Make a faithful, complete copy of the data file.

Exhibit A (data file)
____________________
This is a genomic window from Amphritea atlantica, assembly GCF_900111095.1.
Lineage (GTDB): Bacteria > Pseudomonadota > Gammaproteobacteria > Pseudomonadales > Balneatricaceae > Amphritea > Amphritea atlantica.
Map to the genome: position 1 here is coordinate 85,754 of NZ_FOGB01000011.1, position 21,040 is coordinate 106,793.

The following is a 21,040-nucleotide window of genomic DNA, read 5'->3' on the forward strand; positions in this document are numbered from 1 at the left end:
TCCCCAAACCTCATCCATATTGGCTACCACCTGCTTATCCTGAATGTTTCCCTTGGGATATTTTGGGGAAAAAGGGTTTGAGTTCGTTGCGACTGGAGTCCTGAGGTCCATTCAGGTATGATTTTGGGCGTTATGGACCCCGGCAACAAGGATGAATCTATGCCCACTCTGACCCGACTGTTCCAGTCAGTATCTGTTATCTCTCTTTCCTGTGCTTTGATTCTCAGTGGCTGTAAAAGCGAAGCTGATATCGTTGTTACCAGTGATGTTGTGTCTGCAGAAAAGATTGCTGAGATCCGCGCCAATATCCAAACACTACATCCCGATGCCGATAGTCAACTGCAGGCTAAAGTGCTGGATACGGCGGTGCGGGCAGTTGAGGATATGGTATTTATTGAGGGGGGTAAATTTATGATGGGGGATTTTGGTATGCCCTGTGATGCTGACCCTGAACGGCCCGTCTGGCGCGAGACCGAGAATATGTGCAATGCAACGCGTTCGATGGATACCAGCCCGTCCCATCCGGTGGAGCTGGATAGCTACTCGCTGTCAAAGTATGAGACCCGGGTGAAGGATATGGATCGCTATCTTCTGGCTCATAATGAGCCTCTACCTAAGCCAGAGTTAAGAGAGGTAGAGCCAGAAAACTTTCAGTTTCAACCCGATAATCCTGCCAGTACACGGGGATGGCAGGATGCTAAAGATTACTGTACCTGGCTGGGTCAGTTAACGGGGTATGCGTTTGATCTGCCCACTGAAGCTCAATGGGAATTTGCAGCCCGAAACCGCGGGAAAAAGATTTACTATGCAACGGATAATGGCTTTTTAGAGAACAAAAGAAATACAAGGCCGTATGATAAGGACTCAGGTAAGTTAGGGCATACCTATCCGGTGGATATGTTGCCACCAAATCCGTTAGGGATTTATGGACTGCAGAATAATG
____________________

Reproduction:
This is a genomic window from Amphritea atlantica, assembly GCF_900111095.1.
Lineage (GTDB): Bacteria > Pseudomonadota > Gammaproteobacteria > Pseudomonadales > Balneatricaceae > Amphritea > Amphritea atlantica.
Map to the genome: position 1 here is coordinate 85,754 of NZ_FOGB01000011.1, position 21,040 is coordinate 106,793.

The following is a 21,040-nucleotide window of genomic DNA, read 5'->3' on the forward strand; positions in this document are numbered from 1 at the left end:
TCCCCAAACCTCATCCATATTGGCTACCACCTGCTTATCCTGAATGTTTCCCTTGGGATATTTTGGGGAAAAAGGGTTTGAGTTCGTTGCGACTGGAGTCCTGAGGTCCATTCAGGTATGATTTTGGGCGTTATGGACCCCGGCAACAAGGATGAATCTATGCCCACTCTGACCCGACTGTTCCAGTCAGTATCTGTTATCTCTCTTTCCTGTGCTTTGATTCTCAGTGGCTGTAAAAGCGAAGCTGATATCGTTGTTACCAGTGATGTTGTGTCTGCAGAAAAGATTGCTGAGATCCGCGCCAATATCCAAACACTACATCCCGATGCCGATAGTCAACTGCAGGCTAAAGTGCTGGATACGGCGGTGCGGGCAGTTGAGGATATGGTATTTATTGAGGGGGGTAAATTTATGATGGGGGATTTTGGTATGCCCTGTGATGCTGACCCTGAACGGCCCGTCTGGCGCGAGACCGAGAATATGTGCAATGCAACGCGTTCGATGGATACCAGCCCGTCCCATCCGGTGGAGCTGGATAGCTACTCGCTGTCAAAGTATGAGACCCGGGTGAAGGATATGGATCGCTATCTTCTGGCTCATAATGAGCCTCTACCTAAGCCAGAGTTAAGAGAGGTAGAGCCAGAAAACTTTCAGTTTCAACCCGATAATCCTGCCAGTACACGGGGATGGCAGGATGCTAAAGATTACTGTACCTGGCTGGGTCAGTTAACGGGGTATGCGTTTGATCTGCCCACTGAAGCTCAATGGGAATTTGCAGCCCGAAACCGCGGGAAAAAGATTTACTATGCAACGGATAATGGCTTTTTAGAGAACAAAAGAAATACAAGGCCGTATGATAAGGACTCAGGTAAGTTAGGGCATACCTATCCGGTGGATATGTTGCCACCAAATCCGTTAGGGATTTATGGACTGCAGAATAATG